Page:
Chess superstar Magnus Carlsen for the first time openly accused American Hans Niemann of cheating Monday, saying the rising star had done so more recently and more often than he previously admitted.
The chess world has been shaken for three weeks by the Carlsen-Niemann controversy, since the 31-year-old five-time world champion withdrew from the Sinquefield Cup in the US after losing to Niemann, 19.
Last week, the Norwegian's abrupt withdrawal from a match against Niemann in the Julius Baer Generation Cup online tournament reignited the furore.
In a letter published on Twitter and addressed "Dear Chess World," Carlsen said: "I believe that Niemann has cheated more – and more recently – than he has publicly admitted.
"His over the board progress has been unusual."
He did not specify the exact form of the alleged cheating, but added there was "more that I would like to say".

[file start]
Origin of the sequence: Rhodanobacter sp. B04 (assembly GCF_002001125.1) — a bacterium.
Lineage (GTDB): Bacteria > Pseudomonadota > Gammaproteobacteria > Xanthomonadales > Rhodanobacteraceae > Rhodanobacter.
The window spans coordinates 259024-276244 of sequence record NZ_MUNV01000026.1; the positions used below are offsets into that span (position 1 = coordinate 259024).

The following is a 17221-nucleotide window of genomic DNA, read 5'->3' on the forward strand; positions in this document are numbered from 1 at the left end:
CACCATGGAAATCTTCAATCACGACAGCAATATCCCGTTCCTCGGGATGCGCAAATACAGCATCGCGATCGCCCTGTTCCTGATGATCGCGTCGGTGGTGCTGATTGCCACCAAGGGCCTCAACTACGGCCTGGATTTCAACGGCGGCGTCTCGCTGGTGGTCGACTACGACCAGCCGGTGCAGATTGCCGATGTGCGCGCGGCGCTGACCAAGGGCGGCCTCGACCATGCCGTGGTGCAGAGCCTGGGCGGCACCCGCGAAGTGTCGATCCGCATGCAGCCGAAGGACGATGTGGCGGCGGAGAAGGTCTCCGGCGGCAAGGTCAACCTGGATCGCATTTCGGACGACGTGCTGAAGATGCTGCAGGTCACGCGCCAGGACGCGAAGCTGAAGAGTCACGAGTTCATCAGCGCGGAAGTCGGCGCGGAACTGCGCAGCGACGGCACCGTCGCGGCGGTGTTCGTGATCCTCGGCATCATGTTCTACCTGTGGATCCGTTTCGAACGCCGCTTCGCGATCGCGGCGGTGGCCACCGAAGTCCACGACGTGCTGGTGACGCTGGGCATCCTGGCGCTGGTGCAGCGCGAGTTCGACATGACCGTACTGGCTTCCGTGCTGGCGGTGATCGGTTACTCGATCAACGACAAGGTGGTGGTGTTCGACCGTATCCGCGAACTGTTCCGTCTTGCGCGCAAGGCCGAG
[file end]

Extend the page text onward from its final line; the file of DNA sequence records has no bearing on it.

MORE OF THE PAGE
Niemann has acknowledged cheating online twice, when he was 12 and 16, but says he has never played fraudulently in a face-to-face match and is even willing to play nude to prove his good faith.
In early September, the huge chess platform chess.com banned the American for cheating on the site.
AFP contacted Niemann for comment but he did not immediately reply.
During their Sinquefield Cup match, Niemann did not seem tense or even to be "fully concentrating on the game in critical positions, while outplaying me as a black in a way I think only a few players can do", Carlsen continued in his letter.
He called cheating in chess "an existential threat to the game" and said: "I don't want to play against people that have cheated repeatedly in the past."
He concluded by saying he hoped the truth would come out, "whatever it may be".